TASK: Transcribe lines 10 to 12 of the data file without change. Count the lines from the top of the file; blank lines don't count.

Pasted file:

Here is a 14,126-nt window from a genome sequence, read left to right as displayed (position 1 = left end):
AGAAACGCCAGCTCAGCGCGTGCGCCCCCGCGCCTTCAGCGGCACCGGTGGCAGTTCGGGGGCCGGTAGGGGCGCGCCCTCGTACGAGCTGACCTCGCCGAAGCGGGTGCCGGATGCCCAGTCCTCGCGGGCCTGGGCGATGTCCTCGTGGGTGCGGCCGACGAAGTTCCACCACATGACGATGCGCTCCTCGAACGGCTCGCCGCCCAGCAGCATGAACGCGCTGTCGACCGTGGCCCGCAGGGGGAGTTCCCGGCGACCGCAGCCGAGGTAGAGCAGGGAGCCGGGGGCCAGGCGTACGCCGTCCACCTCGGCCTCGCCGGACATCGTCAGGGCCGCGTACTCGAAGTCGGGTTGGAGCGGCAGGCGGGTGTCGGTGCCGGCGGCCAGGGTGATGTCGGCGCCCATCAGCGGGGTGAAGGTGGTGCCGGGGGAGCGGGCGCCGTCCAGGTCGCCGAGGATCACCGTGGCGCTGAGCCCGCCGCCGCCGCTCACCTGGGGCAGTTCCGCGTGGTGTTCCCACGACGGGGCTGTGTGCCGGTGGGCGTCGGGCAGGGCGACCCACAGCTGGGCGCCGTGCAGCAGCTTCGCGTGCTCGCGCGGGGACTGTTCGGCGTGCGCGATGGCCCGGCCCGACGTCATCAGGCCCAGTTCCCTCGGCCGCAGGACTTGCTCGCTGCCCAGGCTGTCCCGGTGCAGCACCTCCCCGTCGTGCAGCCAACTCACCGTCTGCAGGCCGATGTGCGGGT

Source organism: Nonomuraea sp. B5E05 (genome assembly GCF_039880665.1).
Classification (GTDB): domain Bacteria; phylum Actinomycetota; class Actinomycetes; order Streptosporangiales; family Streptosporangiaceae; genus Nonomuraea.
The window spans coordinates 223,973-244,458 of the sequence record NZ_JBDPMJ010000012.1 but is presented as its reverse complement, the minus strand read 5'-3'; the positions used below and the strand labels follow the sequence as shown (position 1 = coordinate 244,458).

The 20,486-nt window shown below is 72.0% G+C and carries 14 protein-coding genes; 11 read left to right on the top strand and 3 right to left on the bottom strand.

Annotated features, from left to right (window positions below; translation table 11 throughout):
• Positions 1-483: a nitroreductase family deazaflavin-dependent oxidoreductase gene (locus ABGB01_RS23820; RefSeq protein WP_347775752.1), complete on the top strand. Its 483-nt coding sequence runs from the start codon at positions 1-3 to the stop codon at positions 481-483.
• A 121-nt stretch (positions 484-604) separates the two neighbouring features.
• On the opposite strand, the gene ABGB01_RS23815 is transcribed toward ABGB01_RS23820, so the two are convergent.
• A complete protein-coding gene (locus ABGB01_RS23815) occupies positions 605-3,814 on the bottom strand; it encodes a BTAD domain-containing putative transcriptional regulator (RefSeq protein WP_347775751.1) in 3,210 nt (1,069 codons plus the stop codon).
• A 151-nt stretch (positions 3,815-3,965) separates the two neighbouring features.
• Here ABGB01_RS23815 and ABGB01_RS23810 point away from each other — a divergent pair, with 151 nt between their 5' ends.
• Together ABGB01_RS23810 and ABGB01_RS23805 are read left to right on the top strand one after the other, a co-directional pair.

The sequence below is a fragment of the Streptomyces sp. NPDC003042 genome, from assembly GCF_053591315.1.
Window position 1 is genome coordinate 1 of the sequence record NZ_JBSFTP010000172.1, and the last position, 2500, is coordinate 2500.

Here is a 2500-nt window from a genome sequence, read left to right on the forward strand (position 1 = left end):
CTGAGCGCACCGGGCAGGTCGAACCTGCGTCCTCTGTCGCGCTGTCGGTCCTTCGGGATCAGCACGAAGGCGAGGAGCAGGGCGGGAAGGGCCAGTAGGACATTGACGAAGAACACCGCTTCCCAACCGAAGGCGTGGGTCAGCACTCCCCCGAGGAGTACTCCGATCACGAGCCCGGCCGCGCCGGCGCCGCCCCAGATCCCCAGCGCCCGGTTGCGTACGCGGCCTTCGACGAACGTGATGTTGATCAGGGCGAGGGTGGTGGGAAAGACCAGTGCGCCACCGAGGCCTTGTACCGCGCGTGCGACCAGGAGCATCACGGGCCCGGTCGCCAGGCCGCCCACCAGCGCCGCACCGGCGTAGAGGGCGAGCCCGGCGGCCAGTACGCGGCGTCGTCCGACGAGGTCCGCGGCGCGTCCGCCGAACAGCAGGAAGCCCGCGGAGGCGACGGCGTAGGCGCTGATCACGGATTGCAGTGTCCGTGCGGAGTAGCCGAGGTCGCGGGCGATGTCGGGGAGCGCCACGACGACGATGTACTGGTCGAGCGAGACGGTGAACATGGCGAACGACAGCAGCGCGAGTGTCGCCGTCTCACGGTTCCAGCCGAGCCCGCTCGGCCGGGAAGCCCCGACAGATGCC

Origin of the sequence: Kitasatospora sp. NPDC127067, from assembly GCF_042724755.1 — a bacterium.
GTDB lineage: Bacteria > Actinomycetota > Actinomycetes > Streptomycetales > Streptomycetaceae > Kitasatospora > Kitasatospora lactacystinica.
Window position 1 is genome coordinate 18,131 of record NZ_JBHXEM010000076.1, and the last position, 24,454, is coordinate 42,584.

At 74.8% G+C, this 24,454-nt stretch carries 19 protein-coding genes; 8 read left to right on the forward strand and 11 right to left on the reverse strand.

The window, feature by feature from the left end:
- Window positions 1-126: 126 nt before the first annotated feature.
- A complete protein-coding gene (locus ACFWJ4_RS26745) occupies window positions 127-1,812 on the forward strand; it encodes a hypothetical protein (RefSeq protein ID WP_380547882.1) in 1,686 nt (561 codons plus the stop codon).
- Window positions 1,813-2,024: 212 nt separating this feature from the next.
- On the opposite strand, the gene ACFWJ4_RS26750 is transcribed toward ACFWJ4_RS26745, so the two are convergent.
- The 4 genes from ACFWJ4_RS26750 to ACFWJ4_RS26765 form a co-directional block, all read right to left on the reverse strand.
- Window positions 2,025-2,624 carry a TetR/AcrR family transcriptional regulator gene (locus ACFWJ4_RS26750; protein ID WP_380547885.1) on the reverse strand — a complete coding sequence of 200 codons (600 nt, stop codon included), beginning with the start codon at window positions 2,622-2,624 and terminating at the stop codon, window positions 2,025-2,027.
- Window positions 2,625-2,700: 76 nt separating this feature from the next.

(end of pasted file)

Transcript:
• On the opposite strand, the gene ABGB01_RS23815 is transcribed toward ABGB01_RS23820, so the two are convergent.
• A complete protein-coding gene (locus ABGB01_RS23815) occupies positions 605-3,814 on the bottom strand; it encodes a BTAD domain-containing putative transcriptional regulator (RefSeq protein WP_347775751.1) in 3,210 nt (1,069 codons plus the stop codon).
• A 151-nt stretch (positions 3,815-3,965) separates the two neighbouring features.